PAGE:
“He will likely be transferred to a halfway house tomorrow. Canada continues to pursue his deportation,” Perryman said in a tweet Monday.

(Global News, The Canadian Press)

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Canada failed Abdoul Abdi but it’s not too late to do the right thing

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The Somali refugees life is a tragic story that highlights the gaps in Canadian institutions and systems that disproportionately and negatively impact Black Canadians.

“If it was your son, would you do anything to stop this?”

This was the question posed directly to Prime Minister Justin Trudeau by Fatouma, the sister of Abdoul Abdi, at a town hall event in Halifax this week.

Abdi’s is a tragic story that highlights the gaps in Canadian institutions and systems that disproportionately and negatively impact Black Canadians.

Abdi came to Canada as a child refugee from Somalia in 2000 with his sister and aunts. His mother died in a refugee camp while awaiting the three-year process that eventually landed his family here.

Under uncertain circumstances, of which his family continues to seek clarification due to language barriers at the time, the Nova Scotia Department of Community Services removed a 7-year-old Abdi and his sister from the care of their aunt. Over the next decade the siblings were separated and Abdi was shuffled between 31 homes.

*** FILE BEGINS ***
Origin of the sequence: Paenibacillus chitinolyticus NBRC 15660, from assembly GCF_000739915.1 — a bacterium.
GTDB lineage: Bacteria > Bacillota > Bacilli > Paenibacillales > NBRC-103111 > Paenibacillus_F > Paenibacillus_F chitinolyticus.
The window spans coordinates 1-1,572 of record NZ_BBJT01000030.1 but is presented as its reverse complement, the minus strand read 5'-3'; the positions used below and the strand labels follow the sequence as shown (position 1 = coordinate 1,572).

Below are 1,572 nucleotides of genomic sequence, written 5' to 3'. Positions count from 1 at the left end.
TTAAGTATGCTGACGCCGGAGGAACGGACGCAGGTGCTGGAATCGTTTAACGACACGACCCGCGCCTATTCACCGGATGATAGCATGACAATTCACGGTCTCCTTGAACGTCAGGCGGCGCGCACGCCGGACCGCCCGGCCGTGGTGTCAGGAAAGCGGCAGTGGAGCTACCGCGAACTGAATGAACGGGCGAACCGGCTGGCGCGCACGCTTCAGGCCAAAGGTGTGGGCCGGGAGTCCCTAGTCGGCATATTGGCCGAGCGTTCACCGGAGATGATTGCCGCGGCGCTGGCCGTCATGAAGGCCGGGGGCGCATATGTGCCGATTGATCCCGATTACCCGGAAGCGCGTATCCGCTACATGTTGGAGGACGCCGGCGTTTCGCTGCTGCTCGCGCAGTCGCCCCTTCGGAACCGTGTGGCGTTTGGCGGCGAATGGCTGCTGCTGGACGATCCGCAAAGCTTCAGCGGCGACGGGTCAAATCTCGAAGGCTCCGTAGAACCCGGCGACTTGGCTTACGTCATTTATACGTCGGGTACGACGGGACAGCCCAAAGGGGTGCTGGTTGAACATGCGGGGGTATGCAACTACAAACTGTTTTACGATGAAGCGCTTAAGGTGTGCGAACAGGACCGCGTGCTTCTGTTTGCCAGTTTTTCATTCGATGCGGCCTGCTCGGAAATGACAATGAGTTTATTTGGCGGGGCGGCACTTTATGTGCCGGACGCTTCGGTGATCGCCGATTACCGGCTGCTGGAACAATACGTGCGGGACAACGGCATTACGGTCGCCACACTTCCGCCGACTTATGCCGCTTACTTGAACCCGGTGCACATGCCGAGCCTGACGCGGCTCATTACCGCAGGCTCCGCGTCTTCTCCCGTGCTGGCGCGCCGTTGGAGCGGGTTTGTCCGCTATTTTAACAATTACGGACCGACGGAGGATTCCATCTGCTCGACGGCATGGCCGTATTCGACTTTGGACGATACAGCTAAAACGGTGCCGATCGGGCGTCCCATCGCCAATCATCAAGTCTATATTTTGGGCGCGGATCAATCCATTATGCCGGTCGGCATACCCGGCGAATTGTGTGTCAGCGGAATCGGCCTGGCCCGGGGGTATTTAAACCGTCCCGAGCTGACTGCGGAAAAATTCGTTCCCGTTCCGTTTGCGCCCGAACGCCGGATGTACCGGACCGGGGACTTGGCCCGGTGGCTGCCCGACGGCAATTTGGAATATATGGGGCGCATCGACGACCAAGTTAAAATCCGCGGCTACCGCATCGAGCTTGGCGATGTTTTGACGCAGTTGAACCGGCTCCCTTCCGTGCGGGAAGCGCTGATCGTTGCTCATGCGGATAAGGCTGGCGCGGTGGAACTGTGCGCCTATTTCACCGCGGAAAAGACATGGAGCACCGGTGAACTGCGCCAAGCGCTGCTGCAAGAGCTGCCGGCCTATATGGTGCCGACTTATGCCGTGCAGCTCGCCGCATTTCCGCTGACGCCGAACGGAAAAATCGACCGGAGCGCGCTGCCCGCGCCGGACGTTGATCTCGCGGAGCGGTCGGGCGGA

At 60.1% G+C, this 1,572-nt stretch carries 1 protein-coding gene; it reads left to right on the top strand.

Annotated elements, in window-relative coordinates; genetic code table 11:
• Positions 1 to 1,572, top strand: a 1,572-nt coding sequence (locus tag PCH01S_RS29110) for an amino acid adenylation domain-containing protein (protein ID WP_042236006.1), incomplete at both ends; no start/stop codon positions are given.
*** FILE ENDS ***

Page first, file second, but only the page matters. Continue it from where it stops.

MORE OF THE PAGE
Abdi’s aunt never stopped fighting for guardianship, and while she obtained her own citizenship she was denied the opportunity to apply for citizenship on behalf of her niece and nephew. While under child protection, Abdi was provided insufficient support to navigate the process of becoming a Canadian citizen on his own.

He was failed by the very system that was meant to protect him.

For child welfare advocates, Abdi’s story and path from care to the criminal justice system is a familiar one. For the crimes he committed in his youth, which included aggravated assault, time has justly been served. At the moment of his release, as he prepared to reunite with his family and reintegrate into society, Abdi was detained once more.

Without his citizenship in place, Abdi was left vulnerable to the immigration process that could possibly lead to deportation.

Standing shoulder-to-shoulder to speak truth to power, advocates across Canada have spoken out with a resounding roar on Abdi’s behalf, garnering attention and seeking immediate remedy for his case.

In response to Fatouma’s question, Trudeau emphasized compassion and empathy while outlining the ways in which he recognized Canadian systems failed Abdi.

“It opened our eyes to something that many of us knew was ongoing in many communities but we continue to need to address,” he said.

While his response was well informed, I would have liked to hear the prime minister name systemic anti-Black racism as a key factor to be addressed.

We need to directly acknowledge the cracks in our government systems through which Black Canadians are falling through at disproportionately high rates so that we can proactively tackle them.